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The Scoop - Primaries filled with confusion
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There's one topic in which local candidates running for office will all agree after Tuesday's primaries. Voters do not understand the election process.

That's a comment I received from 100 percent of the people who were on the ballot asking for votes. Even some of the candidates themselves are confused, with one asking if the votes they receive in the primary get to carry over to the General Election in August.

This widespread confusion is the reason we should stop having Democratic and Republican primaries for county offices. It adds a layer of disorder that's unnecessary.

Candidates running in McMinnville's city election do not declare themselves Democrat or Republican. They just run. There is no primary. People vote one time. That's it. This process makes it very easy to understand.

Candidates running for seats on our School Board follow this same format and do not affiliate themselves with a political party. They just run for School Board. No one cares if they are Democrat or Republican.

Yet, for reasons I will never understand, a person running for Register of Deeds can do so as a Republican. Does political alliance really matter for this basic office job?

A candidate running for County Court Clerk can do so as a Democrat, as if this makes a difference when I walk in and pay $59 to renew my car tags.

By the same logic, why do candidates for Warren County Commission declare a political party? Are the Republicans going to band together to shut down Animal Control? Are we going to vote to build a wall around Warren County?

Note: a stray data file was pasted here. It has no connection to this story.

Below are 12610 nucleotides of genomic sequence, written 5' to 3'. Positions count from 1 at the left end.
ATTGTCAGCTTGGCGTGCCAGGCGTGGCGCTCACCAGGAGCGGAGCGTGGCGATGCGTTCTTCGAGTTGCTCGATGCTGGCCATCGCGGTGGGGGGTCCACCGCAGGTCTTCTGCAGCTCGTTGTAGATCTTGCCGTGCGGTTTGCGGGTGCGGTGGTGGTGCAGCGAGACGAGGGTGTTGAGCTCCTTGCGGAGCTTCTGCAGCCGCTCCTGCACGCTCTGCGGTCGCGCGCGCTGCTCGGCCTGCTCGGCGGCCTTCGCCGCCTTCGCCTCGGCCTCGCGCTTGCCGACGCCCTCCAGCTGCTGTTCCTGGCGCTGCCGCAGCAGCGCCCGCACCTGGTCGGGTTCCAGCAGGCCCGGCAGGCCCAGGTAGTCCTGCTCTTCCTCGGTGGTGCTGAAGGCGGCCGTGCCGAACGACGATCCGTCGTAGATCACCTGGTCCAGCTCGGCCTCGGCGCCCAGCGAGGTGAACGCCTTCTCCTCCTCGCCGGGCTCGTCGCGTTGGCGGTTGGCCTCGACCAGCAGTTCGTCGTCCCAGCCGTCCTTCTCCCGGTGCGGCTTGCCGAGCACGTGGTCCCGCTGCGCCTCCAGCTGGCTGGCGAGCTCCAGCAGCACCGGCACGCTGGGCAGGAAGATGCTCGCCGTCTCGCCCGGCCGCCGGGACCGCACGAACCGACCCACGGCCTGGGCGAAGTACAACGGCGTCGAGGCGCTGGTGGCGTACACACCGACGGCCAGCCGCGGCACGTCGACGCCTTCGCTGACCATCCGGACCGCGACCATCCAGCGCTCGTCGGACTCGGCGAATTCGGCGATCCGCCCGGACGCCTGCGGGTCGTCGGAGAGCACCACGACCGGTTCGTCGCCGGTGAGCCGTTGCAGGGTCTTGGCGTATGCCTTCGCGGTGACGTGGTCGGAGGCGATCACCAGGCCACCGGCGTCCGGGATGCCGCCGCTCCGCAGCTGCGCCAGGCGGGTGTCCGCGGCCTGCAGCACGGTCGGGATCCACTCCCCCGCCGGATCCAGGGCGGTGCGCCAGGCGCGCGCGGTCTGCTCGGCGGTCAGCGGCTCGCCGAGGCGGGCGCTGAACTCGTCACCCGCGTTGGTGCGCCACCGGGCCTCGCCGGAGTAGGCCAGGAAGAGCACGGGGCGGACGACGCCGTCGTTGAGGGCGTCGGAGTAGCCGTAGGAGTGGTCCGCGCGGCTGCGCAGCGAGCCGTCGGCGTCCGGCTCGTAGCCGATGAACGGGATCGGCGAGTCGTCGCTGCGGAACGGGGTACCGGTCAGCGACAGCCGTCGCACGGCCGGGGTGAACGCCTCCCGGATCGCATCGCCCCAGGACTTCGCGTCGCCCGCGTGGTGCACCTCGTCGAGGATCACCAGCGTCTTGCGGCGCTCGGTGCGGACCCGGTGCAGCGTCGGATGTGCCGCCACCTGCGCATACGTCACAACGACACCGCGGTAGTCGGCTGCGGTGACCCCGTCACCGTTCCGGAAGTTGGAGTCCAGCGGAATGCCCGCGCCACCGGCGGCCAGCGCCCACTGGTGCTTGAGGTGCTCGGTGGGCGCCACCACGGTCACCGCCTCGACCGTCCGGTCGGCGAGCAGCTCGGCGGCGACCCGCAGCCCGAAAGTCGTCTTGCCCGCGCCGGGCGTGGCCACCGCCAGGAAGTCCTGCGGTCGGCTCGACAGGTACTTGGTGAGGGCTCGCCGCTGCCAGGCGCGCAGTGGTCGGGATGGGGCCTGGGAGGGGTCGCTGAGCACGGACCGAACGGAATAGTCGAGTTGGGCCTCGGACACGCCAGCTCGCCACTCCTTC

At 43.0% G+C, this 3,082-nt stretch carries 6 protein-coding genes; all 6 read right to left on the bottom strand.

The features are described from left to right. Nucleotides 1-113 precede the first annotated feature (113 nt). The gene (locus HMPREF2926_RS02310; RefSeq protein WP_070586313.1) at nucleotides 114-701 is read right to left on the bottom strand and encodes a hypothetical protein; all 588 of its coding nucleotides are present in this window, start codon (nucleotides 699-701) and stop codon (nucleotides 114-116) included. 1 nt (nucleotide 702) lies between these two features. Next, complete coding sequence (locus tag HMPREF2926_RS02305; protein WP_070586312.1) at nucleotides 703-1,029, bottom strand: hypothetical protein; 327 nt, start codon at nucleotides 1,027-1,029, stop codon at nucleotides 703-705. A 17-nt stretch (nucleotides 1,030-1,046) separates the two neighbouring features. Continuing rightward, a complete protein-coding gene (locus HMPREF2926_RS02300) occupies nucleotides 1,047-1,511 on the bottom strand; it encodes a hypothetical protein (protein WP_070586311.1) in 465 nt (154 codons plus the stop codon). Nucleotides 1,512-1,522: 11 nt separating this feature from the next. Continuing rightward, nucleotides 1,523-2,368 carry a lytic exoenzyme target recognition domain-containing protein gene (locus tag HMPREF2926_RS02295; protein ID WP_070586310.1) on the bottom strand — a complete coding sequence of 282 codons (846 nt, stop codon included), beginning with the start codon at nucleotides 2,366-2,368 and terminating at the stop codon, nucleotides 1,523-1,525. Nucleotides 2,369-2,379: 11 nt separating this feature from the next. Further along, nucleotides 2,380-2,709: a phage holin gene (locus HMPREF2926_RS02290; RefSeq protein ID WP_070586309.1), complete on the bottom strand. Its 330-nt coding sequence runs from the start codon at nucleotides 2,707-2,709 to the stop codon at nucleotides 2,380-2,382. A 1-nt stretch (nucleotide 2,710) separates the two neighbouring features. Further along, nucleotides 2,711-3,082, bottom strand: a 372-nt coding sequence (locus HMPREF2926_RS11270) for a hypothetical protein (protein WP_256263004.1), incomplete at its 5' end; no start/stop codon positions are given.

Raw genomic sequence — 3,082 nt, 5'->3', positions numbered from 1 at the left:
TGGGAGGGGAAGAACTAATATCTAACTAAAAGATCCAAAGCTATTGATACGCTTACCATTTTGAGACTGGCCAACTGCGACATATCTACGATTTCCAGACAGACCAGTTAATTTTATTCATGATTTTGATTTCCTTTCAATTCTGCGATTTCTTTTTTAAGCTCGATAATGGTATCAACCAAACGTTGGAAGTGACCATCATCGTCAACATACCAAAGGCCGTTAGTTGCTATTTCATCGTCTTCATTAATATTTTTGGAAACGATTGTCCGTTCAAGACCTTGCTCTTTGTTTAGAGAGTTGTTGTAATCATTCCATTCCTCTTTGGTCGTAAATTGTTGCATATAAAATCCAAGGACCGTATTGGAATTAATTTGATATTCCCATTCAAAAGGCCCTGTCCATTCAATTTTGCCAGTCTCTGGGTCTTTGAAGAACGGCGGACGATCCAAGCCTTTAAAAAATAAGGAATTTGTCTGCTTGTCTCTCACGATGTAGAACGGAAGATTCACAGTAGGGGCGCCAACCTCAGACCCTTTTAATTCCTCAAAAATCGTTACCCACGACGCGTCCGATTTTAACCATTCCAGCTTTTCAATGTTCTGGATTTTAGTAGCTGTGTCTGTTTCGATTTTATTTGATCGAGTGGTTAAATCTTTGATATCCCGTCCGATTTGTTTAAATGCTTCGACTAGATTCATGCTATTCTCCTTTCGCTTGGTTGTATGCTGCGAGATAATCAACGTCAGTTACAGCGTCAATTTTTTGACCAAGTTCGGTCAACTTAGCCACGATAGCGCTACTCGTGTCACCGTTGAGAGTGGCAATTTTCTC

Our County Commission has nothing to do with state and national politics. It provides funding for our schools. It must operate a county jail for our blossoming inmate population. Maintaining a Sheriff's Department and Ambulance Service are huge responsibilities too.

But none of this intersects with state or national politics. And the last thing we need, should the Republican Party continue to gain strength and pick up more seats on the Warren County Commission this election cycle, is for people to toss aside common sense and start voting along party lines, a practice which paralyzes Congress.

It could be argued our County Commission struggles enough as it is. There's no need to complicate matters more with partisan gridlock.
From my perspective, the city elections work great. Roll out the candidates, have one election, and let the voters have their say. There are no questions or lengthy explanations. It's an election minus the confusion.

Conversely, Tuesday's primaries were void of clarity. After all we've done here at the paper to publicize who would be on the ballot and who wouldn't, I still had someone ask me why they couldn't vote for their candidate for sheriff.

If we're tying to make it easy for voters to make a clear decision, this is not the way to continue.

Standard editor James Clark can be reached at 473-2191.